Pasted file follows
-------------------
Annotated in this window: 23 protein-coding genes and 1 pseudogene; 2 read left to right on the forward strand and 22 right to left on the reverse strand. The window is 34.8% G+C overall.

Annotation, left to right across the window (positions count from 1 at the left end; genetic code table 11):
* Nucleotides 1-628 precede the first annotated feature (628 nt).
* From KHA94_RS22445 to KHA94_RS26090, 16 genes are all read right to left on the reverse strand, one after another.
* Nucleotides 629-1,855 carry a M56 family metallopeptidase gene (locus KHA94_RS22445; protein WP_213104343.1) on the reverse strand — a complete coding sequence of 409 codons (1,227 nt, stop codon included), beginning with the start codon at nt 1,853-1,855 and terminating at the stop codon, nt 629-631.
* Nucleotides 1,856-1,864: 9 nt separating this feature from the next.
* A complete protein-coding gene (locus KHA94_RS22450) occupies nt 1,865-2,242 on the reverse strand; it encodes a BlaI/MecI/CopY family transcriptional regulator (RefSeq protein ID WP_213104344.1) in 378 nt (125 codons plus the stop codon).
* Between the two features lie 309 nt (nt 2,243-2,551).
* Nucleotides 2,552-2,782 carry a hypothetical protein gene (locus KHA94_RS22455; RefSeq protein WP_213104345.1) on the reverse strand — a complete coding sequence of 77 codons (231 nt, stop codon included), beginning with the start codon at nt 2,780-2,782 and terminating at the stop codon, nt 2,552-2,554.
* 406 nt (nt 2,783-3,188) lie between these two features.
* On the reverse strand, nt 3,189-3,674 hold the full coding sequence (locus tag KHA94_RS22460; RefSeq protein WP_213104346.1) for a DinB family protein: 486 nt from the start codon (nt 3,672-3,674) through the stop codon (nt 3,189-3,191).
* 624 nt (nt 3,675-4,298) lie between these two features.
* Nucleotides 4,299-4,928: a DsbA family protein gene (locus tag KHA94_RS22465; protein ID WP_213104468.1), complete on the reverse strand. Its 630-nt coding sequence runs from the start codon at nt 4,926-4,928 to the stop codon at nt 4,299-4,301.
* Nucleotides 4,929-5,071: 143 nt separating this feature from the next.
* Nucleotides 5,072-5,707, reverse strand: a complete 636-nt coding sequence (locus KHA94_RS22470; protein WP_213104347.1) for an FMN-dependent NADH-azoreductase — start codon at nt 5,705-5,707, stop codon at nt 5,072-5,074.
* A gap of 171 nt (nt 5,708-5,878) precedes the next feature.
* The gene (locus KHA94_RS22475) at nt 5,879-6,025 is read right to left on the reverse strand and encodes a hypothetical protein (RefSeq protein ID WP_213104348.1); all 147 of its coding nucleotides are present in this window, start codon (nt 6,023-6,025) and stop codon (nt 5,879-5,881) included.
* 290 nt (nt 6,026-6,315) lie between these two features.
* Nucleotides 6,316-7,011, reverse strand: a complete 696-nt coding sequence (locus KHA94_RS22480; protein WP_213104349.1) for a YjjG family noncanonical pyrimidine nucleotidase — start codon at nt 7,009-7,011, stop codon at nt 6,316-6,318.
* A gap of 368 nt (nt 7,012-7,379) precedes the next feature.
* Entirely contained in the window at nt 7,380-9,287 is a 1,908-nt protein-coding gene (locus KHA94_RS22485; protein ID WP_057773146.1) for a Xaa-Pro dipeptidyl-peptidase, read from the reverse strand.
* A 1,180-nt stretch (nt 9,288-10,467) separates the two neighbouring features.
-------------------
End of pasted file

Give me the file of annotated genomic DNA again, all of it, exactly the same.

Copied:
Annotated in this window: 23 protein-coding genes and 1 pseudogene; 2 read left to right on the forward strand and 22 right to left on the reverse strand. The window is 34.8% G+C overall.

Annotation, left to right across the window (positions count from 1 at the left end; genetic code table 11):
* Nucleotides 1-628 precede the first annotated feature (628 nt).
* From KHA94_RS22445 to KHA94_RS26090, 16 genes are all read right to left on the reverse strand, one after another.
* Nucleotides 629-1,855 carry a M56 family metallopeptidase gene (locus KHA94_RS22445; protein WP_213104343.1) on the reverse strand — a complete coding sequence of 409 codons (1,227 nt, stop codon included), beginning with the start codon at nt 1,853-1,855 and terminating at the stop codon, nt 629-631.
* Nucleotides 1,856-1,864: 9 nt separating this feature from the next.
* A complete protein-coding gene (locus KHA94_RS22450) occupies nt 1,865-2,242 on the reverse strand; it encodes a BlaI/MecI/CopY family transcriptional regulator (RefSeq protein ID WP_213104344.1) in 378 nt (125 codons plus the stop codon).
* Between the two features lie 309 nt (nt 2,243-2,551).
* Nucleotides 2,552-2,782 carry a hypothetical protein gene (locus KHA94_RS22455; RefSeq protein WP_213104345.1) on the reverse strand — a complete coding sequence of 77 codons (231 nt, stop codon included), beginning with the start codon at nt 2,780-2,782 and terminating at the stop codon, nt 2,552-2,554.
* 406 nt (nt 2,783-3,188) lie between these two features.
* On the reverse strand, nt 3,189-3,674 hold the full coding sequence (locus tag KHA94_RS22460; RefSeq protein WP_213104346.1) for a DinB family protein: 486 nt from the start codon (nt 3,672-3,674) through the stop codon (nt 3,189-3,191).
* 624 nt (nt 3,675-4,298) lie between these two features.
* Nucleotides 4,299-4,928: a DsbA family protein gene (locus tag KHA94_RS22465; protein ID WP_213104468.1), complete on the reverse strand. Its 630-nt coding sequence runs from the start codon at nt 4,926-4,928 to the stop codon at nt 4,299-4,301.
* Nucleotides 4,929-5,071: 143 nt separating this feature from the next.
* Nucleotides 5,072-5,707, reverse strand: a complete 636-nt coding sequence (locus KHA94_RS22470; protein WP_213104347.1) for an FMN-dependent NADH-azoreductase — start codon at nt 5,705-5,707, stop codon at nt 5,072-5,074.
* A gap of 171 nt (nt 5,708-5,878) precedes the next feature.
* The gene (locus KHA94_RS22475) at nt 5,879-6,025 is read right to left on the reverse strand and encodes a hypothetical protein (RefSeq protein ID WP_213104348.1); all 147 of its coding nucleotides are present in this window, start codon (nt 6,023-6,025) and stop codon (nt 5,879-5,881) included.
* 290 nt (nt 6,026-6,315) lie between these two features.
* Nucleotides 6,316-7,011, reverse strand: a complete 696-nt coding sequence (locus KHA94_RS22480; protein WP_213104349.1) for a YjjG family noncanonical pyrimidine nucleotidase — start codon at nt 7,009-7,011, stop codon at nt 6,316-6,318.
* A gap of 368 nt (nt 7,012-7,379) precedes the next feature.
* Entirely contained in the window at nt 7,380-9,287 is a 1,908-nt protein-coding gene (locus KHA94_RS22485; protein ID WP_057773146.1) for a Xaa-Pro dipeptidyl-peptidase, read from the reverse strand.
* A 1,180-nt stretch (nt 9,288-10,467) separates the two neighbouring features.